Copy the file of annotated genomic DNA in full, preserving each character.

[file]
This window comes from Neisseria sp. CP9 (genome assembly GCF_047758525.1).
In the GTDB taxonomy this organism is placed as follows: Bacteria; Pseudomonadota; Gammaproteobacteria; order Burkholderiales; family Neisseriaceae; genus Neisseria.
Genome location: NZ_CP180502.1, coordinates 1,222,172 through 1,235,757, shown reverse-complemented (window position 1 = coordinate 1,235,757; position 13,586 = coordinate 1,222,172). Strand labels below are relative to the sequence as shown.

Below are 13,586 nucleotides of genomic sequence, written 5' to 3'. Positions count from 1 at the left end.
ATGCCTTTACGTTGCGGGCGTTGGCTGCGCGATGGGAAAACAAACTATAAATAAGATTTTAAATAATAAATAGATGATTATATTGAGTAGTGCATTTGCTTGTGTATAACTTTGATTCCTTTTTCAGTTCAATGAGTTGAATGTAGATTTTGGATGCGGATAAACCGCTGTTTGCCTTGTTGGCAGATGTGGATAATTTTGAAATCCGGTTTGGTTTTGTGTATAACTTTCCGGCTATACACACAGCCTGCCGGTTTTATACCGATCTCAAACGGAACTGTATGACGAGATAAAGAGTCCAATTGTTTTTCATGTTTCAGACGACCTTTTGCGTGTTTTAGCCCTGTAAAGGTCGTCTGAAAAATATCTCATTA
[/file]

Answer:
This window comes from Neisseria sp. CP9 (genome assembly GCF_047758525.1).
In the GTDB taxonomy this organism is placed as follows: Bacteria; Pseudomonadota; Gammaproteobacteria; order Burkholderiales; family Neisseriaceae; genus Neisseria.
Genome location: NZ_CP180502.1, coordinates 1,222,172 through 1,235,757, shown reverse-complemented (window position 1 = coordinate 1,235,757; position 13,586 = coordinate 1,222,172). Strand labels below are relative to the sequence as shown.

Below are 13,586 nucleotides of genomic sequence, written 5' to 3'. Positions count from 1 at the left end.
ATGCCTTTACGTTGCGGGCGTTGGCTGCGCGATGGGAAAACAAACTATAAATAAGATTTTAAATAATAAATAGATGATTATATTGAGTAGTGCATTTGCTTGTGTATAACTTTGATTCCTTTTTCAGTTCAATGAGTTGAATGTAGATTTTGGATGCGGATAAACCGCTGTTTGCCTTGTTGGCAGATGTGGATAATTTTGAAATCCGGTTTGGTTTTGTGTATAACTTTCCGGCTATACACACAGCCTGCCGGTTTTATACCGATCTCAAACGGAACTGTATGACGAGATAAAGAGTCCAATTGTTTTTCATGTTTCAGACGACCTTTTGCGTGTTTTAGCCCTGTAAAGGTCGTCTGAAAAATATCTCATTA